How to Rebound From a Big Hair-Color Regret

It was 23-year-old Emely Grullon’s idea to go from “brassy” blonde to gray, a change that she’d been considering for a long time and just recently got the guts to try. She’d been dying her hair the same color for six years (she’s naturally brunette) and she wanted something new.

She hated it.

“I had a consultation first. I said I wanted gray, [this story was originally about “going gray at 23″] but the photo I brought in was ash-y blonde, so my colorist suggested we add gray toner for a more dramatic effect. I said go for it. It took a lot of bleach, which I’d never used before. When I looked in the mirror once the stylist finished, I had a panic attack. I thought I had ruined my hair forever.”

But of course, she didn’t. Emely’s so-called “disaster” was fixed in a single return salon trip. “I called my hairstylist and said it was too extreme for me. I asked if there was any way to take the gray out and fix this. She said no problem, and after a day spent in her chair, I’m blonde again, and I’ve been getting so many compliments on the new color.”

After hearing Emely’s tale, I called up celebrity colorist Carlina Ortega of NYC’s Rita Hazan Salon. She’s the woman who took Emely from blonde to gray and back again, and good news: she says these kinds of hair freak outs don’t have to be a big deal. So you went too hard on the unicorn trend and decided you hated it? Here’s how to rebound.

…First, build in time for a consultation.

If you want a major color change, or even a minor one, Ortega encourages clients to come in for a consultation separate from the dye job. This way there’s time to ask lots of questions without feeling pressured. It also ensures they’re 100% on the same page about the final results. “Sometimes clients will say ‘ashy blonde’ but show me a photo of golden blonde. We have to communicate about what you want, what will look good, and how much time it will take to achieve your desired results.” If you’re going from dyed-red hair to platinum blonde, for example, the right process — one that allows for the least amount of damage to your hair — could take a month and mean multiple visits.

Yeah, but CELEBRITIES always seem like they go from black to blonde overnight…

“A lot of celebrities are wearing extensions,” says Ortega. “They have the new color on top and extensions under so that their hair doesn’t look damaged.”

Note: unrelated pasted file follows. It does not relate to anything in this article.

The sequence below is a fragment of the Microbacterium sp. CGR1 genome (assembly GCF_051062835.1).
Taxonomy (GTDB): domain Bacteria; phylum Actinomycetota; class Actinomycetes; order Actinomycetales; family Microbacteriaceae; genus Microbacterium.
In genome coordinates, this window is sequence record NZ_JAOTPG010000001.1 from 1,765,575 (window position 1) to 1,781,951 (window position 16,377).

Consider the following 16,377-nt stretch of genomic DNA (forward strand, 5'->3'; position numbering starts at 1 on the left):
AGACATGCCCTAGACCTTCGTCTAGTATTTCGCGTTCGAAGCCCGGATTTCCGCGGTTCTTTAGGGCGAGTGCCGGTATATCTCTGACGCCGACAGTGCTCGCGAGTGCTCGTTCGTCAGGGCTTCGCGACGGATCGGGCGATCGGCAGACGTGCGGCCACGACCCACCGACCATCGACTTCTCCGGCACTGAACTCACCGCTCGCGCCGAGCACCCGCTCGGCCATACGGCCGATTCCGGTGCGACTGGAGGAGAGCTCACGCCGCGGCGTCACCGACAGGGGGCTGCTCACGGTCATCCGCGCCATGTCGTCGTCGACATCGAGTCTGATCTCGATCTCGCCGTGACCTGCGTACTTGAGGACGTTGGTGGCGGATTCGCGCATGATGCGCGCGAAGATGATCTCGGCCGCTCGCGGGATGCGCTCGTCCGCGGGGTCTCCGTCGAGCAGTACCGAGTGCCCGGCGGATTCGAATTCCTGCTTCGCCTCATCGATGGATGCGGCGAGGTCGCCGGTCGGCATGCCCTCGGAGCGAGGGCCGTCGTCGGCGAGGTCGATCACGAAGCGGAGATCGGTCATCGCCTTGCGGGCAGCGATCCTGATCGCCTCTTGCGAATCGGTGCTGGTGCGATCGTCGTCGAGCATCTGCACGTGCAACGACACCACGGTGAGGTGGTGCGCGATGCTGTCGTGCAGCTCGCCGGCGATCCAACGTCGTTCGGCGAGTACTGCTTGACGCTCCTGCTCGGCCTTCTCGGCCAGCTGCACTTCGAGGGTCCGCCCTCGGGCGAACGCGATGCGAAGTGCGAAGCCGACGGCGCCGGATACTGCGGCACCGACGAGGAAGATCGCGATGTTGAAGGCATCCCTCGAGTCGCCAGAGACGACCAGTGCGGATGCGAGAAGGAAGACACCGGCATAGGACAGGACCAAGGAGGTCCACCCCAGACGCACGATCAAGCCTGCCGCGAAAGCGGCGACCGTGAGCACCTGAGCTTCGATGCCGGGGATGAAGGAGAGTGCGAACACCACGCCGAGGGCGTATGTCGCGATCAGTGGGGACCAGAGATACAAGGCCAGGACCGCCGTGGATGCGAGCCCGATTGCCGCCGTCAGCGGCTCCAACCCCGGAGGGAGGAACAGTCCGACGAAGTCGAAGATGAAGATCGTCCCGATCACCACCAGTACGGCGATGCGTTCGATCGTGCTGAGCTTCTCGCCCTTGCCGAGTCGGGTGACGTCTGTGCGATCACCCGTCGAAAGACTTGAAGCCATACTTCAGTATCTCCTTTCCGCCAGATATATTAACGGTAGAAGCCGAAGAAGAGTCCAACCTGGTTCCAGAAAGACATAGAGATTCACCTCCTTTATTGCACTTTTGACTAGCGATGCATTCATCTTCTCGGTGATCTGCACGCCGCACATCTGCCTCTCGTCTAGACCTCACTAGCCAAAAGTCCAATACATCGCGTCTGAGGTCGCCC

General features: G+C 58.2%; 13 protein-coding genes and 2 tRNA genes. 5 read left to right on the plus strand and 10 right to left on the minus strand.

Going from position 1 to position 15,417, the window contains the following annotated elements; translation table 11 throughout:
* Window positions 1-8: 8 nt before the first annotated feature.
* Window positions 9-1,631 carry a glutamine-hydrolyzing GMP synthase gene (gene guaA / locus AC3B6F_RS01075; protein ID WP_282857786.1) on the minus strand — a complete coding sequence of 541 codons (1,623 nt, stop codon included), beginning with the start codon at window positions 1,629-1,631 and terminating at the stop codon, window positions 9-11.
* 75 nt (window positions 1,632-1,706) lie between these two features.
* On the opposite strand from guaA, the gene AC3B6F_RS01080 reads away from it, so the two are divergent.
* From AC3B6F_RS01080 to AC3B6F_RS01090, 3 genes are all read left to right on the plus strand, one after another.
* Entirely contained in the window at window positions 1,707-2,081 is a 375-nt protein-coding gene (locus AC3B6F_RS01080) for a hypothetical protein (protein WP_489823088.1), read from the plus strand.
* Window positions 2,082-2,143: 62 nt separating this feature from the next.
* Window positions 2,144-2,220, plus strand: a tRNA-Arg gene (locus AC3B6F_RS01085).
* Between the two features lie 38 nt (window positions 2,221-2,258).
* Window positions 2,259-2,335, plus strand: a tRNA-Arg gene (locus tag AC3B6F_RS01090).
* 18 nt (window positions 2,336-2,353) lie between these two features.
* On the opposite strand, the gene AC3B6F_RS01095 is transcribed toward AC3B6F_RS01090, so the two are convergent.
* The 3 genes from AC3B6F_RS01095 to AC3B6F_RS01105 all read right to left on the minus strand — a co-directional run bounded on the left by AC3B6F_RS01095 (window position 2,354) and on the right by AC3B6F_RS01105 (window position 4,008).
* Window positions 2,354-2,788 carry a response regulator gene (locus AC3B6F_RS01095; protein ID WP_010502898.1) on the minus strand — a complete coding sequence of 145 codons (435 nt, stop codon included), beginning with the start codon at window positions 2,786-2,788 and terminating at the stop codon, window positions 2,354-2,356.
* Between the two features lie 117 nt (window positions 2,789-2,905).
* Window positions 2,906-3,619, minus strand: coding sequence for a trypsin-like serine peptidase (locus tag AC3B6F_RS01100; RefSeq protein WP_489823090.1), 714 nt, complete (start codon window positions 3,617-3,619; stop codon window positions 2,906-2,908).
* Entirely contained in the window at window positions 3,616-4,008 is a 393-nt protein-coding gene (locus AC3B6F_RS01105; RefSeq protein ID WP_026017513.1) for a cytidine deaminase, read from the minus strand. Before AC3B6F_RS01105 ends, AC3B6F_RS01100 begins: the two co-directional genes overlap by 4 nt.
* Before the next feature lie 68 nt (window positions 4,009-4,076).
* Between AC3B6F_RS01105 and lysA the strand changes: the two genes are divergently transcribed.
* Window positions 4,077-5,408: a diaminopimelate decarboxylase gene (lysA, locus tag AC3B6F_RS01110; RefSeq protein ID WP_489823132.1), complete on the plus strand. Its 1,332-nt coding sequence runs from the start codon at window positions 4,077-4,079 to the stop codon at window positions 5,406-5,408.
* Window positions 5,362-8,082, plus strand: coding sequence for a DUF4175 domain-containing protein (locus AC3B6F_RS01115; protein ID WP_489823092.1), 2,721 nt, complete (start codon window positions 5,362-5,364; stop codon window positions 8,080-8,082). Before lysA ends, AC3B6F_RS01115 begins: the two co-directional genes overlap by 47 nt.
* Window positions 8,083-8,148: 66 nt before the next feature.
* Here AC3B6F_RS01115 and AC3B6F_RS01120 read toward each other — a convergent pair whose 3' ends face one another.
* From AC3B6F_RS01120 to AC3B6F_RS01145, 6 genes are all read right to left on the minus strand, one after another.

Okay. You have the consultation. You go in for your appointment. You like the new color but your hair has lost its life and feels like straw.

Curly hair like Emely’s is fragile. When you get something done to your hair that it’s not used to, it takes about a week to go ‘back to normal.’ I gave her a protein treatment when she came back to strengthen her curls.” You don’t have to wait a whole week for it to “settle,” however. Be proactive and ask for a protein treatment immediately following a color process. It’s good for all hair types. You can also ask your colorist to suggest hair masks to use at home.

You hate your hair and want it dyed back IMMEDIATELY!  Possible?

Kinda. Ortega was able to strip the gray toner from Emely’s hair in one day and replenish what she took out with the protein treatment, but that’s not always the case — it depends on the color you dyed your hair. If you went from blonde to black or red, or used henna, your hair colorist can take it down a notch right away, but will likely suggest you come back in two weeks to a month for round two. (If you’ve been dying your hair dark for a while, it can take even longer to strip the color down.) “You need to give your hair a chance to breathe.”

Don’t feel awkward about saying, “This isn’t what I wanted.”

“It’s better for me to fix your hair right away and make you happy rather than have you live with it and not say anything,” says Ortega. “The people who keep it inside start to hate it even more, then they hate life and then they hate me. If you don’t like your hair, let me know. You’re not going to offend me at all. The best thing about color, the reason I love it, is because you can always fix it, always tweak it, and it’s often a subtle change that makes all the difference.”

You won’t have to pay extra to have it fixed

“Most salons’ policy is that they will fix your hair within a week, free of charge,” Ortega says.

Good luck out there, hairy friends, and take the risk your Pinterest board is always encouraging you to try.

Amelia Diamond

Amelia Diamond

Amelia Diamond is a writer, creative consultant, and Man Repeller alumnus living in New York City.

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